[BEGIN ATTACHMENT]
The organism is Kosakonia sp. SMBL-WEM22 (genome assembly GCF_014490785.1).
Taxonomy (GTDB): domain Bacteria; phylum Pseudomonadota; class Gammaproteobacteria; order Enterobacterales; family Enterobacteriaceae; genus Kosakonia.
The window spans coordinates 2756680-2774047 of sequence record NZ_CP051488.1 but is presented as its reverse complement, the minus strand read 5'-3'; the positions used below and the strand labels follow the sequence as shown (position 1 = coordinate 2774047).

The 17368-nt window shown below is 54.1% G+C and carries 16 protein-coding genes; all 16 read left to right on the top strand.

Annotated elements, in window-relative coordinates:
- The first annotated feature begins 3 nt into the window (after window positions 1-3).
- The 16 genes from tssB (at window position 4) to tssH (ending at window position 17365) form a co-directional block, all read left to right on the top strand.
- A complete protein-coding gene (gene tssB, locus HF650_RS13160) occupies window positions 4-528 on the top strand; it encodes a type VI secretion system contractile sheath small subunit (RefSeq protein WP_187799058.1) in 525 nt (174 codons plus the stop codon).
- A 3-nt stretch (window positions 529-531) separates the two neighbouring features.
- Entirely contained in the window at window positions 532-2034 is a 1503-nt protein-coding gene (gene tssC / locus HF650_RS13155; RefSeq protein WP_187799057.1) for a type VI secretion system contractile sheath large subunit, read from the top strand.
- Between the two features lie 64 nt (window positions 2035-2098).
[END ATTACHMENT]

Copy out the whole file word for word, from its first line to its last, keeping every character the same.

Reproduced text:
The organism is Kosakonia sp. SMBL-WEM22 (genome assembly GCF_014490785.1).
Taxonomy (GTDB): domain Bacteria; phylum Pseudomonadota; class Gammaproteobacteria; order Enterobacterales; family Enterobacteriaceae; genus Kosakonia.
The window spans coordinates 2756680-2774047 of sequence record NZ_CP051488.1 but is presented as its reverse complement, the minus strand read 5'-3'; the positions used below and the strand labels follow the sequence as shown (position 1 = coordinate 2774047).

The 17368-nt window shown below is 54.1% G+C and carries 16 protein-coding genes; all 16 read left to right on the top strand.

Annotated elements, in window-relative coordinates:
- The first annotated feature begins 3 nt into the window (after window positions 1-3).
- The 16 genes from tssB (at window position 4) to tssH (ending at window position 17365) form a co-directional block, all read left to right on the top strand.
- A complete protein-coding gene (gene tssB, locus HF650_RS13160) occupies window positions 4-528 on the top strand; it encodes a type VI secretion system contractile sheath small subunit (RefSeq protein WP_187799058.1) in 525 nt (174 codons plus the stop codon).
- A 3-nt stretch (window positions 529-531) separates the two neighbouring features.
- Entirely contained in the window at window positions 532-2034 is a 1503-nt protein-coding gene (gene tssC / locus HF650_RS13155; RefSeq protein WP_187799057.1) for a type VI secretion system contractile sheath large subunit, read from the top strand.
- Between the two features lie 64 nt (window positions 2035-2098).